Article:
I received a free copy of this book to review from the author*. I had not heard of this book before, and was happy to discover a new book. It was an engaging coming of age story. Yoshiko faces many challenges that readers can identify with such as: problems with bullies, trying to find his place in the world, and being a little different from everyone else. Being able to identify with the main character(even thought he is a dragon and we are humans) really helped pull me into this fantasy world.

I really liked the details in this book, such as: the information about the different dragon clans and the important role they all play in keeping the community strong, the dragon mythology, or fire flowers that only open to the flames of dragon cave fires. I thought there was the perfect amount of detail to make you feel part of this fantasy world, without overwhelming the reader. I think it would be a great book for ages 7-12, but other ages would probably enjoy it as well.

Suzuki writes an excellent fantasy story, and I cannot wait to read more of her books! If you enjoy fantasy or books about dragons, I recommend reading this book.

*Receiving a free copy of this book does not change my review. It simply provides me with a copy of a book I would not have read as soon or heard about otherwise.

Wednesday, April 1, 2015

The Ark Before Noah

The Ark Before Noah begins with the arrival of a cuneiform tablet to the British Museum in 2008. Someone brought it in to have it examined by Dr. Finkel, an expert in the field. It ended up being more important than either could have expected. Dating to 1850 BC, it is a copy of the Babylonian Flood Story. One of the interesting things on this tablet were the detailed instructions on how to build the ark. The discoveries on this tablet combined with information from other sources, lead to Dr. Finkel to reveal his new information on the topic in this book.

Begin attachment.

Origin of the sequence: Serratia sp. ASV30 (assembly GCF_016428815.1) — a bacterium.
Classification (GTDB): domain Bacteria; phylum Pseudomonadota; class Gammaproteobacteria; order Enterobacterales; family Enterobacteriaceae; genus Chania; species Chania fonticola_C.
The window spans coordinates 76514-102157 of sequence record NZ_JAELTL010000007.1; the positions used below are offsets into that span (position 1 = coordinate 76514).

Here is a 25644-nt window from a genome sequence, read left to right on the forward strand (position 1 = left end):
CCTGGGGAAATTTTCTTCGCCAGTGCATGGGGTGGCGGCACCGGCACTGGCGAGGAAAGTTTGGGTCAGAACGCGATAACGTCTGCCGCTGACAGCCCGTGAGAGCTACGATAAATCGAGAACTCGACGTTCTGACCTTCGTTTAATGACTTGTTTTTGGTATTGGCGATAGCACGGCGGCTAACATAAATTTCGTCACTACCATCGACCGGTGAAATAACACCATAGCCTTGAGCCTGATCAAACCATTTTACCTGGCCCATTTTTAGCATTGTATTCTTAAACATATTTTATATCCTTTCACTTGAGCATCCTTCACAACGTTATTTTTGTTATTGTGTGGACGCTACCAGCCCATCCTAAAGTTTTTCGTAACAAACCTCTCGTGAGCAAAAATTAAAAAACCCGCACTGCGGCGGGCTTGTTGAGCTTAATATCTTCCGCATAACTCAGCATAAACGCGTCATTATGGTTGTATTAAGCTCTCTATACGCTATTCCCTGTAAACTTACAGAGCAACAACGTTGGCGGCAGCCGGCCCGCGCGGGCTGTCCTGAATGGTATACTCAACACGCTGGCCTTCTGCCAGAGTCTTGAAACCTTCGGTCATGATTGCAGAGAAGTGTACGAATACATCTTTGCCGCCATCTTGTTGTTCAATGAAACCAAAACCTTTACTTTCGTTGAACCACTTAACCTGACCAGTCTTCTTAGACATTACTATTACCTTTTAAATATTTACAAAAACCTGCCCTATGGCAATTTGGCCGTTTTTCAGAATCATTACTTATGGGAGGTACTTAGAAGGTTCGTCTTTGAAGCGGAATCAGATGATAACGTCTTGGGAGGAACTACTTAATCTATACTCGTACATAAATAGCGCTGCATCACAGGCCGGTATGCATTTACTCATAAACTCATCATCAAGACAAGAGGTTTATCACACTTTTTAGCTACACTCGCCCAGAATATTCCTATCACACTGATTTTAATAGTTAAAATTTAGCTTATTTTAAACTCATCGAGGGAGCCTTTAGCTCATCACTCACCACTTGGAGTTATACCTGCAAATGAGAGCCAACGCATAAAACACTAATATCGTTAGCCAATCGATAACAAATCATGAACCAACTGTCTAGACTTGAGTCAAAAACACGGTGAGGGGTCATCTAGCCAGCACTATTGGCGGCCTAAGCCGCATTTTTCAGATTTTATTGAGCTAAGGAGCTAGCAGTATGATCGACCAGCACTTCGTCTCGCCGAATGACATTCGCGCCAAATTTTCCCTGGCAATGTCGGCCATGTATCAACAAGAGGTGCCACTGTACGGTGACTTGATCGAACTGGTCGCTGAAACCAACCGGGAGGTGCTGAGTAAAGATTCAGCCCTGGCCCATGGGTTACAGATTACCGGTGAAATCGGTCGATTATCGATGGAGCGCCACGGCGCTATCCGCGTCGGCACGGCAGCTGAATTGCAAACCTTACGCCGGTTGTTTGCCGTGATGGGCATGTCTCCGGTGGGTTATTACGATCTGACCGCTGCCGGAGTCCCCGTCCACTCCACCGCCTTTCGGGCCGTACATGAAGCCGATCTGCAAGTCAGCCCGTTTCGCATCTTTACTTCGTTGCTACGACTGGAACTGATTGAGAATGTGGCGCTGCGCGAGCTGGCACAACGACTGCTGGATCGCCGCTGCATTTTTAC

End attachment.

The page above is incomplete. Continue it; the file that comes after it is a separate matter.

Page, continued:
This book has been on my to read list since I heard about it on a podcast from History Extra. I enjoyed reading about the history of Mesopotamia and learning more about cuneiform. It really helped me understand more about the language, and why the flood story was very popular. I also really liked the comparison of different flood myths from different cultures. It was very interesting to see how the different narratives were the same or where they differed, and why that might be.

The material was very interesting, and I appreciated that Finkel gave a lot of background information that directly related to the topic to help readers understand why this tablet was such an interesting discovery. I do think you will need to be very interested in the topic to appreciate this book. A person with passing interest might not care for all the details on cuneiform or the different types of boat and materials that could have been used.

I would recommend reading this book.